BURGAW, NC (WWAY) — Burgaw town leaders have rescinded a violation on free speech after facing a lawsuit by a preacher.Patrick O’Connell filed the lawsuit back in March challenging the ordinance passed in October 2015 that designates a specific location for free speech activities during festivals in the town.- Advertisement – Police cited O’Connell during last year’s North Carolina Blueberry Festival after he refused to move from the Courthouse Square, where he was preaching.Mayor Eugene Mulligan tells WWAY that at last night’s town commission meeting, the town’s attorney gave the background on the case.Ultimately the council voted to rescind the ordinance, which leaders says was originally set up to make sure freedom of speech was protected.Related Article: Barfield: ‘State of the county is strong,’ in Monday addressMulligan says O’Connell was impeding the flow of traffic at last year’s festival.The town’s rules now goes back to the way they were, which means there is no designated area for free speech during festivals in Burgaw.
NEW HANOVER COUNTY, NC (WWAY) — A chemistry teacher at Isaac Bear Early College High School is in the New Hanover County Detention Center under a $1 million bond, accused of sex crimes involving five students.Michael Earl Kelly, 48, was arrested late Tuesday as part of a joint investigation between the FBI and New Hanover County Sheriff’s Office.- Advertisement – The New Hanover County Sheriff’s Office says detectives were notified by the FBI of a victim who had child pornographic pictures on their phone. Detectives began their investigation and arrested Kelly on Tuesday.Kelly made his first court appearance via video conference on Wednesday afternoon. Assistant District Attorney Connie Jordan said a 15-year-old reported the incident to law enforcement.Kelly is charged with three counts of indecent liberties with a student and one count of third degree sexual exploitation of a minor.Related Article: Wisconsin man who kidnapped Jayme Closs gets life in prisonJordan said the sexual exploitation of a minor charge could be increased from third degree to first degree, because as of right now, they are not sure how many images of child pornography there are.According to the arrest warrant, Kelly had an image of a naked 15-year-old boy. The warrants state the alleged crime happened from August 9, 2017 to February 6, 2018.A New Hanover County Schools spokesperson says Kelly is suspended without pay. Superintendent Dr. Tim Markley has also started proceedings to dismiss Kelly.Schools spokeswoman Valita Quattlebaum emailed the following statement from Dr. Markley, “While we can’t discuss the specifics of this case at this time, we take these allegations very seriously,” it reads. “Our primary concern is the safety and protection of the students. We will take all steps necessary to ensure this.”Kelly was hired in August of 1992. In March of 2016, Kelly was nominated by several students and became WWAY’s Teacher of the Week.If Kelly makes bond, he is forbidden to contact the victims or their families, can not be on school grounds, and must not be in the presence of any minor without direct supervision.His next court appearance is set for February 22.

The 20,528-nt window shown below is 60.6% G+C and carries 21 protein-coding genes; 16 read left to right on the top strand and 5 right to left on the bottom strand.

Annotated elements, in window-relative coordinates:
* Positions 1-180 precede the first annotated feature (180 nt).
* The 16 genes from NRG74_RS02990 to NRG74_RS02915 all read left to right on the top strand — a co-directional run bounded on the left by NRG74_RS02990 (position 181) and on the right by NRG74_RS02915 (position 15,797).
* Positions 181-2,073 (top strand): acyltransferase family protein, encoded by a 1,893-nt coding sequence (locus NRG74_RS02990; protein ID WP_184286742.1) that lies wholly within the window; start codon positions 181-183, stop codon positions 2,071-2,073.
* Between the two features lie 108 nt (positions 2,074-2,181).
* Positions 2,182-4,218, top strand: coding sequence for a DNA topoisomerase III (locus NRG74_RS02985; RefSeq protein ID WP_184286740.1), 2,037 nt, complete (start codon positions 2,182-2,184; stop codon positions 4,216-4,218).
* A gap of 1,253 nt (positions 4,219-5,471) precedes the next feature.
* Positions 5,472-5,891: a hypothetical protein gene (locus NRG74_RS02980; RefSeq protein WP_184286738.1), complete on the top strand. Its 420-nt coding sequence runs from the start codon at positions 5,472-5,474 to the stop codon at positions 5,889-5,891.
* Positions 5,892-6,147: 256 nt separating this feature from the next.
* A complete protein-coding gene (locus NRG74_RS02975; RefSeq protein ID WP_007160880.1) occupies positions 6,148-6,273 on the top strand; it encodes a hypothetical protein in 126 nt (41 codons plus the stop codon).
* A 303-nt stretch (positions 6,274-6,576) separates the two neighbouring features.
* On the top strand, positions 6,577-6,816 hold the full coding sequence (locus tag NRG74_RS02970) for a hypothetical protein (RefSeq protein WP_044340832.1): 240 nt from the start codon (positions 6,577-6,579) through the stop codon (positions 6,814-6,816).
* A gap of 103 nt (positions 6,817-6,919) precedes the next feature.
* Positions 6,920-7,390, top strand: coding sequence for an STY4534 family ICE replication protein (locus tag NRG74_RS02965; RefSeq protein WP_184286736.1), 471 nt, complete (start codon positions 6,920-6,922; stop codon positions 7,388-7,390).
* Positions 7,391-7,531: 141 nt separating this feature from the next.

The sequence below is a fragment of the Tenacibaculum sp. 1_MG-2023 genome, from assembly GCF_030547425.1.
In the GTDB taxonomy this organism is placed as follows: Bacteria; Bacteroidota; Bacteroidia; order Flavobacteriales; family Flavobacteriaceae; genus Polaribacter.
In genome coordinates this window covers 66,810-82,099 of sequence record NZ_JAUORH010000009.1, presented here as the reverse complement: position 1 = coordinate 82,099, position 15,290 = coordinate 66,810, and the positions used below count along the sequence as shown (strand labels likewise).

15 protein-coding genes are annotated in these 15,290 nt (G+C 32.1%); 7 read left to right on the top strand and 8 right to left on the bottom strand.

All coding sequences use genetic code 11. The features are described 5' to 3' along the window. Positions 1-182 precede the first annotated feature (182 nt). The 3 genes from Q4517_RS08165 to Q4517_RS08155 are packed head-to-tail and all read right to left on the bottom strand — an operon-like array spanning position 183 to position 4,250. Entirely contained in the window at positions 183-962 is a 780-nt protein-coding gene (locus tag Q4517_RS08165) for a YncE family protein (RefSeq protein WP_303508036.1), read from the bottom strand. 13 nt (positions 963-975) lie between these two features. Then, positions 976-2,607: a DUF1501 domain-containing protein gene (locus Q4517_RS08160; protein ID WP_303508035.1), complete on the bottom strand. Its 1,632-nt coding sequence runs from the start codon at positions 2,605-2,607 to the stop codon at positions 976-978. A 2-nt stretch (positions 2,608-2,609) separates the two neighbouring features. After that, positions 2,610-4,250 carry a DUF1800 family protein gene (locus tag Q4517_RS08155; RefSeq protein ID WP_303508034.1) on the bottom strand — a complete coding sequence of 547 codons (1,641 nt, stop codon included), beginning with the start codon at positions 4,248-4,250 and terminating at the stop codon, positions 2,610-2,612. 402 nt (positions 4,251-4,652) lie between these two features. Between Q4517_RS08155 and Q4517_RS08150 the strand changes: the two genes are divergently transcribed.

Residents are encouraged to mover further inland if at all possible.The closest Bladen County shelter will be at West Bladen High School in Bladenboro. Water (Photo: Public Domain Pictures) BLADEN COUNTY, NC (WWAY) — A mandatory evacuation order has been issued for residents living North of the Cape Fear River, in the vicinity of River Road, Burney Road, Tar Heel Ferry Road and along Harrison Creek.Flooding is expected to be near or possibly higher than Hurricane Matthew levels.- Advertisement –
After taken the items, she reportedly drove off in a car stolen from Fayetteville.If you recognize her, call Wilmington Police or use Text-A-Tip to make an anonymous report. Woman accused of stealing from TJ Maxx in Wilmington. (Photo: WPD) WILMINGTON, NC (WWAY) — Wilmington Police need your help identifying this woman who they say stole clothes from TJ Maxx last month.WPD says it happened on February 24.- Advertisement –